During the summer we have a Eucharist service every Wednesday night.  I use this time to talk with those gathered about the texts for the upcoming Sunday rather than have a traditional ‘homily.’   These questions are stolen from other sources, but are the questions I’d of asked our congregation had I been smart enough to ask them.  These are the things I am wondering about, and the direction I am going…

Focus on the Luke Text:

Are we living in “a culture of fear” characterized by increasing distrust, suspicion, and anxiety?

What are some sources of this fear?

What barriers between people do some congregations build (or accept from the wider society)? How do these barriers deform those congregations’ practice of hospitality?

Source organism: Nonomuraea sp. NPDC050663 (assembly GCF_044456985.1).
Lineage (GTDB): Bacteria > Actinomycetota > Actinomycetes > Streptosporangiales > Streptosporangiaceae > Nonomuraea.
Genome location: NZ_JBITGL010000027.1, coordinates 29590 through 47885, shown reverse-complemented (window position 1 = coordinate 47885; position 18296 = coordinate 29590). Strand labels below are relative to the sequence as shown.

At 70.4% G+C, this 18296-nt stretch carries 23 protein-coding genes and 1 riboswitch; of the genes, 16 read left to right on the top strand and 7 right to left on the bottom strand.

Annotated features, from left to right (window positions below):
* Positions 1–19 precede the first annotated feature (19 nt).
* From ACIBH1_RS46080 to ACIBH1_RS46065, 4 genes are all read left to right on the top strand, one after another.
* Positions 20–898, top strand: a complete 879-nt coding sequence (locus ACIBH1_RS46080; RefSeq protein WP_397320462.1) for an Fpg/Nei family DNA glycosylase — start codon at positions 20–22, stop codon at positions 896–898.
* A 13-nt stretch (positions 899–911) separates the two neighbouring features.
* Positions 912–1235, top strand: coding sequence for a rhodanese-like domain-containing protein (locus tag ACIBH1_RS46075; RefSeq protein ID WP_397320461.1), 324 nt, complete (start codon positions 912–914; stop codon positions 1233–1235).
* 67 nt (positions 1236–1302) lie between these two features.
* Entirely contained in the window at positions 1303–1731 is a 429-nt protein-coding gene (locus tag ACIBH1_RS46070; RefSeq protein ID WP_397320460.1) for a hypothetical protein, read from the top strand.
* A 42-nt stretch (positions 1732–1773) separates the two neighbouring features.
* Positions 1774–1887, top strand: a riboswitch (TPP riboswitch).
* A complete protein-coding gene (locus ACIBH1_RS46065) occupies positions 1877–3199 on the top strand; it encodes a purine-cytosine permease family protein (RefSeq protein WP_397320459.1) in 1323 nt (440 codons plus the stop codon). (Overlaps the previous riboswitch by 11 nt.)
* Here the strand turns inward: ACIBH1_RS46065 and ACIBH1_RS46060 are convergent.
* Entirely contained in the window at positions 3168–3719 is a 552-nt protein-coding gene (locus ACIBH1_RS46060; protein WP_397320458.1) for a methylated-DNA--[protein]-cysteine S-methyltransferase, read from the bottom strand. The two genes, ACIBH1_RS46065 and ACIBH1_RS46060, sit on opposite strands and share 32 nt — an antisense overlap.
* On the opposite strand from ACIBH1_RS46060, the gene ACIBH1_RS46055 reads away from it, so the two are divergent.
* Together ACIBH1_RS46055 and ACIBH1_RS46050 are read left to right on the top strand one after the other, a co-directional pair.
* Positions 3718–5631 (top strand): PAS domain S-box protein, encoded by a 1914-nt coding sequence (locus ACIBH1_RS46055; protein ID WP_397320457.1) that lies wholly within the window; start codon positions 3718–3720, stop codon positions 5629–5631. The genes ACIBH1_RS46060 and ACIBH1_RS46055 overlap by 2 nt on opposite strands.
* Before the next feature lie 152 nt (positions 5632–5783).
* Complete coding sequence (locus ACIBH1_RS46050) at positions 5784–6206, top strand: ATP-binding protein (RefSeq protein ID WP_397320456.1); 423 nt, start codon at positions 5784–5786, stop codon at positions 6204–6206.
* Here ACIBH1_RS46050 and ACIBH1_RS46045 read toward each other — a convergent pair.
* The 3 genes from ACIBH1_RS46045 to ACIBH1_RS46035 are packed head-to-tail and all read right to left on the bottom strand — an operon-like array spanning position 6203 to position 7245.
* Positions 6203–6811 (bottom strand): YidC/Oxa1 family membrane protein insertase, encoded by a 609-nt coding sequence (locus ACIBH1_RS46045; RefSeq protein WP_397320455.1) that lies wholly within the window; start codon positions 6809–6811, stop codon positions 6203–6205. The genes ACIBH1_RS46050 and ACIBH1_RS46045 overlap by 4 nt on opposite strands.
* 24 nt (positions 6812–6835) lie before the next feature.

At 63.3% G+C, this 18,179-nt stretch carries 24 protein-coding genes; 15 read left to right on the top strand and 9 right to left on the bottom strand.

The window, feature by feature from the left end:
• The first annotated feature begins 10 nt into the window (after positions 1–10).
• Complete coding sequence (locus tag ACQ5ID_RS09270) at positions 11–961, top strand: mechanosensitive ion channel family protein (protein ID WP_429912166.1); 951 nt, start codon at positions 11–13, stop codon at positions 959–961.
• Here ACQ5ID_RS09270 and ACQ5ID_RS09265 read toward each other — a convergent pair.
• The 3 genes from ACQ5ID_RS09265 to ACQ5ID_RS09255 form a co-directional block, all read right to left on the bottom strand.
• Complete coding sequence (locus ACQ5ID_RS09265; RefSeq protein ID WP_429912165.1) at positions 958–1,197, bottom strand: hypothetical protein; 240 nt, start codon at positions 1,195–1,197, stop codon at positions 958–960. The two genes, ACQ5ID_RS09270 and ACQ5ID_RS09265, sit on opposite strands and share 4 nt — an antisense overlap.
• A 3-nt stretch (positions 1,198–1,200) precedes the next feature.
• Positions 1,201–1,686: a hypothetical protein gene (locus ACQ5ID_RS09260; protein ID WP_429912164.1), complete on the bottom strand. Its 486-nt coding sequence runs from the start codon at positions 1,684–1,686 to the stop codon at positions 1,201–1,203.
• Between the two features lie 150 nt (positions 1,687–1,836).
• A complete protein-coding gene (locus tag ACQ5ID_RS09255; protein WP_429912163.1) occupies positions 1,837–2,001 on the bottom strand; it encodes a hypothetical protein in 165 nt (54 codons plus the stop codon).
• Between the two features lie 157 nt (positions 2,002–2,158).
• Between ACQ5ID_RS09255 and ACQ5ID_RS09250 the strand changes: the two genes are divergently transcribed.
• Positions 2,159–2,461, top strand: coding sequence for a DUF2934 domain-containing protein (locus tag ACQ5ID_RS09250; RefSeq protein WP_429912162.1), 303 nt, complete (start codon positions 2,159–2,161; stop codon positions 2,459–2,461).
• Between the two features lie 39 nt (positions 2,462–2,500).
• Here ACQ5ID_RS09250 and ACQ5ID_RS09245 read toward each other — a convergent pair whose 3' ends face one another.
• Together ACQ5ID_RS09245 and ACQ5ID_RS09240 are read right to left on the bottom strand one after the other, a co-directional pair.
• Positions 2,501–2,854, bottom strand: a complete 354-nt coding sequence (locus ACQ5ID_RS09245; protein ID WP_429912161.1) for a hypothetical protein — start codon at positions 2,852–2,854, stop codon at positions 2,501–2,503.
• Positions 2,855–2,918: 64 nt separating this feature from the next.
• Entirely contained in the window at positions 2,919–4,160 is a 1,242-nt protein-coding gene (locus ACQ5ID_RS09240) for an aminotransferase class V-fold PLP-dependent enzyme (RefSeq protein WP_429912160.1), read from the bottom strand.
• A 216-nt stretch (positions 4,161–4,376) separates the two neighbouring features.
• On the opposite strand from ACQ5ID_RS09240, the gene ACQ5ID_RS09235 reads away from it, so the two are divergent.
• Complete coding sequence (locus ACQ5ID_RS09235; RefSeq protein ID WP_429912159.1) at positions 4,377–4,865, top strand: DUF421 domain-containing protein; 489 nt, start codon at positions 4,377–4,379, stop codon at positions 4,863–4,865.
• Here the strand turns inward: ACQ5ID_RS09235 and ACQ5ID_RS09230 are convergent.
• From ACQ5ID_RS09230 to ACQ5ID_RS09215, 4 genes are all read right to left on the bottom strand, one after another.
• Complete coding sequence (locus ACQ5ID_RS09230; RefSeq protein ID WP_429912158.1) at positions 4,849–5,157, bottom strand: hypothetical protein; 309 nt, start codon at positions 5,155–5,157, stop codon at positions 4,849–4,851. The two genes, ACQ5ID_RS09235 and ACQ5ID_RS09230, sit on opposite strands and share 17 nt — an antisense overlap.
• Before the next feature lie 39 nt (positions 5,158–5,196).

What does hospitality mean to you? To our church?

What makes hospitality “strategic”?

Who is missing from the table of your church? From whom do we “avert our eyes”?

How do you imagine the Great Feast will look and feel?

the “Greek word for hospitality, philoxenia, means ‘love of the stranger,'”

This reading from Luke’s gospel paints a picture of the way things will be in the reign of God, but not because we have condescended to welcome those “beneath” us; rather, we will understand that Jesus has changed “the rules” for, (as Dianne Bergant writes), he “redefines” both “honorable behavior” and “honored guests.”

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